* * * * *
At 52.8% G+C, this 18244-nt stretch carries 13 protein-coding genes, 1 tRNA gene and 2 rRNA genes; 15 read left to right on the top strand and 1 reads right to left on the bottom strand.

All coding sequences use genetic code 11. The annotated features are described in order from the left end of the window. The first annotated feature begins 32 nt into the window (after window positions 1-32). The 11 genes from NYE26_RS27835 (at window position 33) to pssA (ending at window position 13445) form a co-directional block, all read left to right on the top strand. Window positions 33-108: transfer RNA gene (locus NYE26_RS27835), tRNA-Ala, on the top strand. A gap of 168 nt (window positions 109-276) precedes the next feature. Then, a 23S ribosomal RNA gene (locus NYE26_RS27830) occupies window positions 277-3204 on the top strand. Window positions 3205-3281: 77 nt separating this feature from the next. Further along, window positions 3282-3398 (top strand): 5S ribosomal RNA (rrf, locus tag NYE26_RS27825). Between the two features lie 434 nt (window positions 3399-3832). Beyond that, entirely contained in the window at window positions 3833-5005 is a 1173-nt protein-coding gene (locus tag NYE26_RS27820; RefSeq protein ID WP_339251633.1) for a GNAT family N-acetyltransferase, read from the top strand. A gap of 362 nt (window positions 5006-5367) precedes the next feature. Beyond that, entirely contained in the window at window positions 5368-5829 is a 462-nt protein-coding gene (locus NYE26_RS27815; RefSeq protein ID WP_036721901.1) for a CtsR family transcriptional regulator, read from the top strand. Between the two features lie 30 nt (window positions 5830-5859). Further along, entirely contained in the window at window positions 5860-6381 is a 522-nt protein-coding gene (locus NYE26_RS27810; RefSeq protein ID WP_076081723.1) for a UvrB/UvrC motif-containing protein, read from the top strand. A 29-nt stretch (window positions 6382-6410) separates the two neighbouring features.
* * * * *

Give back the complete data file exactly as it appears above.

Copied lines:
At 52.8% G+C, this 18244-nt stretch carries 13 protein-coding genes, 1 tRNA gene and 2 rRNA genes; 15 read left to right on the top strand and 1 reads right to left on the bottom strand.

All coding sequences use genetic code 11. The annotated features are described in order from the left end of the window. The first annotated feature begins 32 nt into the window (after window positions 1-32). The 11 genes from NYE26_RS27835 (at window position 33) to pssA (ending at window position 13445) form a co-directional block, all read left to right on the top strand. Window positions 33-108: transfer RNA gene (locus NYE26_RS27835), tRNA-Ala, on the top strand. A gap of 168 nt (window positions 109-276) precedes the next feature. Then, a 23S ribosomal RNA gene (locus NYE26_RS27830) occupies window positions 277-3204 on the top strand. Window positions 3205-3281: 77 nt separating this feature from the next. Further along, window positions 3282-3398 (top strand): 5S ribosomal RNA (rrf, locus tag NYE26_RS27825). Between the two features lie 434 nt (window positions 3399-3832). Beyond that, entirely contained in the window at window positions 3833-5005 is a 1173-nt protein-coding gene (locus tag NYE26_RS27820; RefSeq protein ID WP_339251633.1) for a GNAT family N-acetyltransferase, read from the top strand. A gap of 362 nt (window positions 5006-5367) precedes the next feature. Beyond that, entirely contained in the window at window positions 5368-5829 is a 462-nt protein-coding gene (locus NYE26_RS27815; RefSeq protein ID WP_036721901.1) for a CtsR family transcriptional regulator, read from the top strand. Between the two features lie 30 nt (window positions 5830-5859). Further along, entirely contained in the window at window positions 5860-6381 is a 522-nt protein-coding gene (locus NYE26_RS27810; RefSeq protein ID WP_076081723.1) for a UvrB/UvrC motif-containing protein, read from the top strand. A 29-nt stretch (window positions 6382-6410) separates the two neighbouring features.